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I am thinking of developing film and prints en-masse in a modern ceramic bath tub.

Is it safe to use developers like Rodinal assuming the bath tub is going to be used for baths later? Rodinal is ideal as stand development admits dilution ratios of up to 1:200. Will there be any other side effects?

Are there any recommended developers for this?

(Fixing will be done individually later)

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    nnnnooooooooo. stop. FILM EN-MASS IN A BATH TUB. ??? Do you have 1 1/2 foot x 3 foot sheets of film? they make large trays. Porcelain tubs would be ok. Fix later?, no fix directly after development. Can you please clarify this ill conceived plan in DETAIL. – Alaska Man Jun 25 '16 at 8:46
  • well, if you want to do dev lots of prints at once without enough trays, would the bath tub suffice? I thought that it is fine to fix any time after the stop bath. – Alex Jun 25 '16 at 9:23
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    It would be really interesting to get details of your plan. For example, you mentioned prints. So you have bath tub full of developer and tons of previously exposed papers. How do you manage to keep the dev time the same for all? Why would you expose many papers in advance if you can do it continually in trays with much better control over quality? – MirekE Jun 25 '16 at 16:35
  • @Alex , i am genuinely interested in why you want to do this. Can you explain the the steps in process as you in-vision it ? – Alaska Man Jun 26 '16 at 8:04
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I think using a bath tub for development is a bad idea.

  • you won't be able to clean the bathtub perfectly, after some time you will have some stains in hard to clean areas
  • as far as I know the particular benzene derivative contained in Rodinal is not known as carcinogen, but many similar chemicals are and I would not expose naked bodies of innocent people to it. What if new testing is done one day and the rating is changed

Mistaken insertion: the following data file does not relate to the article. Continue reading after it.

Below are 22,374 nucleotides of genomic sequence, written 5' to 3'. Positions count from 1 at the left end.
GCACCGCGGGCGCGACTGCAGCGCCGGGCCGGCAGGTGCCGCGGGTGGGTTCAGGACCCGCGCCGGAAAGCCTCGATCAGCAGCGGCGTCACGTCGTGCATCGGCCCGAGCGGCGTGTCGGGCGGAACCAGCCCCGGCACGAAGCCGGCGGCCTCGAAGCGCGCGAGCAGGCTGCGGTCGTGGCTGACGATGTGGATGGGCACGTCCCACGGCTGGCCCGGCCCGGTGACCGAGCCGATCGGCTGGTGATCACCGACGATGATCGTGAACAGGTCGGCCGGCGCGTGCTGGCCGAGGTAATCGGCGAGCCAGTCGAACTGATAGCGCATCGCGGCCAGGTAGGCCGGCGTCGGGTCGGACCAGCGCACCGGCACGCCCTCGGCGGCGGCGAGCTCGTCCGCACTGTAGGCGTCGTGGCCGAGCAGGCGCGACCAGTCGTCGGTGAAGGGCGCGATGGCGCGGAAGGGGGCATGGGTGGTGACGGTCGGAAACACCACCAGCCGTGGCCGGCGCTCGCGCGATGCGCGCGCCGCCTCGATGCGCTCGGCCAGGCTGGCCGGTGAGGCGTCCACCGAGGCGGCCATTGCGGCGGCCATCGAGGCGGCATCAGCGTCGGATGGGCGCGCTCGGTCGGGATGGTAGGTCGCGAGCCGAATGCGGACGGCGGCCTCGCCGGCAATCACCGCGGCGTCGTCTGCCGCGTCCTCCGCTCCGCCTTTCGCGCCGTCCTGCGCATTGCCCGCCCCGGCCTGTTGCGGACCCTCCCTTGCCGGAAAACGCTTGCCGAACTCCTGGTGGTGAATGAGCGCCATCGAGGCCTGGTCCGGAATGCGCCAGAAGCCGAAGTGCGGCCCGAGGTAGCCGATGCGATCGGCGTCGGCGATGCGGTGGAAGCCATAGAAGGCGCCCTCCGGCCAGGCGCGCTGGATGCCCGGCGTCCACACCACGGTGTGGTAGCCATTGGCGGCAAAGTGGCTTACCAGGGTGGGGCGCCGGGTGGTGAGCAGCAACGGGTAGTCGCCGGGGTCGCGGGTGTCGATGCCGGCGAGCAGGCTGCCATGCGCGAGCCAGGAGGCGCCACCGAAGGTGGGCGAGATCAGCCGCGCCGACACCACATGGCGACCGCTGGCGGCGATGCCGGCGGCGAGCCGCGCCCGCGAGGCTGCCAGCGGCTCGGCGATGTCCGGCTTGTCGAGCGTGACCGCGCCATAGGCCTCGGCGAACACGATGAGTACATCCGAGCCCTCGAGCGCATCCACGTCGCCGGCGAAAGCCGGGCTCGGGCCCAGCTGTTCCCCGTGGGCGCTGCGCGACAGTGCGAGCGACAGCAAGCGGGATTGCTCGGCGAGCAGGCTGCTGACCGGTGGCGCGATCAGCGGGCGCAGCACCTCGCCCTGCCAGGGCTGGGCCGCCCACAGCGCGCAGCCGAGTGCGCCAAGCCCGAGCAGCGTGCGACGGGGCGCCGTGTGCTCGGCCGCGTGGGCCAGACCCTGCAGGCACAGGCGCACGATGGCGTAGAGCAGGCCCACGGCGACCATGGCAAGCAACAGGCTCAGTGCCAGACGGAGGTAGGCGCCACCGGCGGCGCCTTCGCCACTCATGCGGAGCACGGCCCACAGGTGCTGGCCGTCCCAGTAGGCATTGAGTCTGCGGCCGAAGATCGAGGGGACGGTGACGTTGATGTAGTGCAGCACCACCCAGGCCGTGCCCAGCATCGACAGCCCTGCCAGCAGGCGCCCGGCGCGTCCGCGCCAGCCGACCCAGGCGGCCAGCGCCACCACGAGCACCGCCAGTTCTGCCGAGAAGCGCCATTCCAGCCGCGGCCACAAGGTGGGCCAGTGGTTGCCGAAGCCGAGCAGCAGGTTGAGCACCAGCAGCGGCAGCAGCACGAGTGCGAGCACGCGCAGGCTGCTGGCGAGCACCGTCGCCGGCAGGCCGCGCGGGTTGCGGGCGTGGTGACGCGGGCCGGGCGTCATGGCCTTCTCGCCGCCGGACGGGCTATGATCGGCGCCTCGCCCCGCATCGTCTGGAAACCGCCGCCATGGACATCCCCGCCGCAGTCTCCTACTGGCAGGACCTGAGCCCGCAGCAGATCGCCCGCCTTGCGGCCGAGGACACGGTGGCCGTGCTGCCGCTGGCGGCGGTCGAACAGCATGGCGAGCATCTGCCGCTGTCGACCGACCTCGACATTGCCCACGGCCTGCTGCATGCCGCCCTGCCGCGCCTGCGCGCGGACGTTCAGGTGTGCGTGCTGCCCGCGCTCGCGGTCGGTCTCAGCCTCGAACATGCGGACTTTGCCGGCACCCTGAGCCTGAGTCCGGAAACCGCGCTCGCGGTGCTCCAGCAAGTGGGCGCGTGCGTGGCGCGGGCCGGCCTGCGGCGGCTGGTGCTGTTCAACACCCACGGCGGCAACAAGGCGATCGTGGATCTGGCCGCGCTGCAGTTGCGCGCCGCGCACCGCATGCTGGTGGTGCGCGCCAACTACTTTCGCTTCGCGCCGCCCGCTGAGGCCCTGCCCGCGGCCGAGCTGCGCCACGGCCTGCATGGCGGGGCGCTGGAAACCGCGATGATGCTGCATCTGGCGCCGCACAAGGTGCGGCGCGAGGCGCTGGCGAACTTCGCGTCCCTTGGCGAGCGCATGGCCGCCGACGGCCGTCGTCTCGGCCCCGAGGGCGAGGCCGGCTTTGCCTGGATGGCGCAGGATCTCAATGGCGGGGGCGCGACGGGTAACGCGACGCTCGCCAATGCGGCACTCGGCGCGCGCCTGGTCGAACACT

• bath tub does not have the most effective shape for development
  • you will need about the same amount of liquid for your stop bath and for fixer, you will need same size or larger containers for washing. You would need at least two bath tubs to do any development and ideally four or five to do it effectively
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Film photography embraces the use of chemicals. For the most part, the chemicals we use are benign; otherwise the darkrooms of the world would be labeled as a hazardous workplace. Not to say there is absolutely no danger as the potential to mishandle chemicals is with us always.

There are a plethora of developer formulas, all have advantages and disadvantages. However, all developers are similar as to their potential hazards. The black & white developer, Rodinal included, consists of 5 chief ingredients.

  1. Water solvent: All the chemicals of construction are dissolved in water and water is the chief ingredient.

  2. Developing agent: A developer likely has two or more. These are organic chemicals able to reduce (liberate) metals from their salts. They have an affinity for oxygen. All are kinsfolks of benzene initially fashioned from coal. Spent developing agents revert to coal tar.

  3. Accelerator: The developing agents work in an alkaline environment. The more aggressive developers contain strong bases. Rodinal sets the pH alkaline using potassium hydroxide.

  4. Preservative: Sodium sulfite, reduces the potential for oxidation and neutralizes the staining agents that form from oxidized developing agents.

  5. Restrainer: Forces the developer to become selective. Without a restrainer the dev eloper will over-develop and thus fog the film. This chemical is potassium bromide.

Is this a particularly hazardous solution? Answer is no but – skin reactions with rash are not uncommon. Don’t drink or bath in this formula. Wash all vessels and utensils – use of rubber gloves advised.

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